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Montana reports one new COVID-19 case on Wednesday (May 13)

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Posted at 11:20 AM, May 13, 2020
and last updated 2020-05-13 13:20:44-04

According to the Montana Response COVID-19 tracking map , Montana added one additional case of COVID-19 on Wednesday, May 13, 2020.

State officials reported the new case was in a woman in her 60’s in Yellowstone County.

Wednesday’s data raises the total number of cases in the state to 461. The state is reporting 462 cases because a Monday case attributed to Jefferson Co.

Jefferson Co. health officials reported on Monday afternoon that the case involved a man in his 50’s who has not been in the state for several weeks. They added that the case was not acquired in Montana and the man has not been in contact with anyone in Montana.

Since Tuesday, 817 new tests have been completed. That raised the total number of tests to 23,852. According to data on the map, 430 people are considered recovered, that represents 93.2 percent of Montana cases. There are three active hospitalizations and 15 active cases in Montana as of Wednesday.

There have been 16 deaths in Montana to date. There have been six deaths in Toole County, two in Cascade County, two in Flathead County, two in Yellowstone County, and one each in Gallatin County, Lincoln County, Madison County, and Missoula County.

The Rebound

We know the COVID-19 pandemic is changing our community. To keep you and your family informed as we move forward, we're beginning a new series of reports. We're calling it The Rebound: Montana.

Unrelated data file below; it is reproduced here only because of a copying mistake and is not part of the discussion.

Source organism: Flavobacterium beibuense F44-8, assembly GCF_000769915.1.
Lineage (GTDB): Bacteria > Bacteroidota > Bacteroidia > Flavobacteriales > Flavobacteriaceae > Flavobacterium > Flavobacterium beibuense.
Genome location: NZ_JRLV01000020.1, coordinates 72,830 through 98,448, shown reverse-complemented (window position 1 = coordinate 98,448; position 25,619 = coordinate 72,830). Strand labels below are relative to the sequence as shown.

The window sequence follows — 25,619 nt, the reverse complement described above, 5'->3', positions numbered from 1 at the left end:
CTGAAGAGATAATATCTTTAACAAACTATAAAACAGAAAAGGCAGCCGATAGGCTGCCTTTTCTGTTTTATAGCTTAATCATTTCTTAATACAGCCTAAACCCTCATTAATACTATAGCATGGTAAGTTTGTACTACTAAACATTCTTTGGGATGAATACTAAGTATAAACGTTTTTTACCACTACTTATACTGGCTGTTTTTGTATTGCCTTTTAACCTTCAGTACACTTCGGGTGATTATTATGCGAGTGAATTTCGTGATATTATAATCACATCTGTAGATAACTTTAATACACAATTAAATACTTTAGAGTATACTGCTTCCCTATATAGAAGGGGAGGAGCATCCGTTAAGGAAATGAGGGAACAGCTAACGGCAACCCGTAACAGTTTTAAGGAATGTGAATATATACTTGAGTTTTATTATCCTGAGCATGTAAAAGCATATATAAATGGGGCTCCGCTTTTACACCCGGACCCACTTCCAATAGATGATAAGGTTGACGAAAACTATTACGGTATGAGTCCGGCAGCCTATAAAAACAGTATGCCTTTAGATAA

In the coming weeks and months, The Rebound: Montana will bring you stories to help navigate these uncertain times — from what you'll need to know when it's time to go back to work, to how those in the community continue to step up.

The Rebound: Montana Relief Fund

As we start to rebound from the impact of COVID-19, many Montanans need financial help. The Rebound: Montana Relief Fund is a partnership between MTN, AMB West Philanthropies, and the Montana Community Foundation.

MTN and AMB West Philanthropies will match the first $150,000 donated, but we need your help. If you can contribute, please visit ktvh.com/relief .

There you’ll find an easy way to give and help our fellow Montanans rebound.

Highlights of "Re-opening The Big Sky" plan

Governor Steve Bullock announced during a news conference on Wednesday a three-phase plan to "re-open" Montana, as closures and restrictions aimed at slowing the spread of COVID-19 will be gradually rescinded.

Among the highlights of the plan is that many retail businesses can become operational beginning on April 27, and restaurants, bars, casinos, and breweries can become operational beginning on May 4 in accordance with the guidelines listed below. Scroll down for links to the complete plan and key points.

  • The "stay at home order" will expire on April 26 for individuals and April 27 for businesses. Retail businesses can become operational on or after April 27 if they can adhere to requirements to limit capacity and maintain strict physical distancing.
  • Restaurants, bars, breweries, and distilleries can begin providing some in-establishment services beginning May 4.
  • Movie theaters, gyms, and some museums can reopen on Friday, May 15.
  • Places of worship can become operational on April 26 in a manner consistent with social distancing between people who are not members of the same household.
  • On May 7, all schools will have the option to return to in-classroom teaching delivery at the discretion of local school boards. The Directive does not preclude school boards from declaring local emergencies to continue to receive all appropriate state funding to continue to provide remote learning.
  • Montana’s travel quarantine will remain in effect and out of state travelers and residents arriving from another state or country back to Montana for non-work related purposes are required to quarantine for 14 days.